Who are your musical idols in show business? Young or old. Dead or alive. Who influenced you the most?

Musical Idols: how much time do you have?? Sophie Tucker and Cyndi Lauper. Most of all: Bette Midler. I love her fire and sass. Her journey is inspiring and unique. I love smart, passionate people that make things happen!

Anything else you care to add?

My goal is to help people see that cabaret is no longer a woman sitting on a stool in a gilttery top talking about moving to NYC. It is fresh, new, cutting edge and hip. Beat boxers, Rock albums uniquely molded to tell a story, musical improvisation. There are no limits.

This very prolific gal has some exciting plans for this popular Hollywood nightspot. Stay tuned!

Sunday, July 6, 2014

2014 Interview with the Jubers

Hope Juber and Laurence Juber  chat about their latest stage endeavor Without Annette. Hope co-penned the play with Jeff Doucette, and it is set to open at the Whitefire Theatre in Sherman Oaks Thursday July 10. Her husband Laurence serves as producer.

Written by Steve Peterson

Hope, you grew up in Los Angeles and started acting in television and then writing for television, which is legendary for very long hours.  How did you get involved in theatre and where did you find the time?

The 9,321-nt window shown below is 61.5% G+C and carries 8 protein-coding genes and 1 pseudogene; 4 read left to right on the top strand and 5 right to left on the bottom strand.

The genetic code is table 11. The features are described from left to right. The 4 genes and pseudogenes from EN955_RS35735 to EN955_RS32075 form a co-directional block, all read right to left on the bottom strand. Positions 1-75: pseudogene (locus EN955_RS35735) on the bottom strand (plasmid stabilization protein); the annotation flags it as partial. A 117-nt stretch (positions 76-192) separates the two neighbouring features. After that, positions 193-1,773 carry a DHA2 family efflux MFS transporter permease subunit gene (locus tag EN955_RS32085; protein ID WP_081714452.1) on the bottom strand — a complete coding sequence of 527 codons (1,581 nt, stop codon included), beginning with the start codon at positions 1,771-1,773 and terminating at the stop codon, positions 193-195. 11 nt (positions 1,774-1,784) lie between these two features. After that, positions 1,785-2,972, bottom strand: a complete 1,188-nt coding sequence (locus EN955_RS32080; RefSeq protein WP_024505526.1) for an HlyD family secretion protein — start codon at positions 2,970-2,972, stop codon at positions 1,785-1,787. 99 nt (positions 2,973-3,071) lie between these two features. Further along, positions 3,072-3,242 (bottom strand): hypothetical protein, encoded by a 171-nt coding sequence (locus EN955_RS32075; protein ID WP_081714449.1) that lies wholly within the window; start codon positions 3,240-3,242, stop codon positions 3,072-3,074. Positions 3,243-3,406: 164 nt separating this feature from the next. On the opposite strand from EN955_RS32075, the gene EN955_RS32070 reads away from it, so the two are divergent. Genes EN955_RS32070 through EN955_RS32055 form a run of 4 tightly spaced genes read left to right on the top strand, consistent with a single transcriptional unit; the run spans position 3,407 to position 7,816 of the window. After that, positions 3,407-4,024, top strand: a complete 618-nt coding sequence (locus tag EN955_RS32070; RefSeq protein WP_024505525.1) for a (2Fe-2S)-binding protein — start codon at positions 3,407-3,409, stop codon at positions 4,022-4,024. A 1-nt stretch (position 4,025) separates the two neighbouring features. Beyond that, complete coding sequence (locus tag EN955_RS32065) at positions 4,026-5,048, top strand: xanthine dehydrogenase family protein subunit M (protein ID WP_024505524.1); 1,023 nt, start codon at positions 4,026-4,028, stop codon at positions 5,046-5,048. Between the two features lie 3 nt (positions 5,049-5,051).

I have always loved theatre, and got my degree in theatre before I went into television. In the 80s, I created a comedy rock band called The Housewives that my father, Sherwood Schwartz loved.  He was looking to create a musical based on his show Gilligans Island and, as I was married to a talented musician, he asked me to write the score with Laurence and the magic of live theatre just pulled me back in. There is nothing like it.  I’d answer the second part of the question, but I have run out of time.

Do you find that writing for theatre is different than writing for TV?

Very different in the inherent limitations of stage and blocking, but good writing is still good writing.

Without Annette is comedy improv.  What is the role of a writer in improv?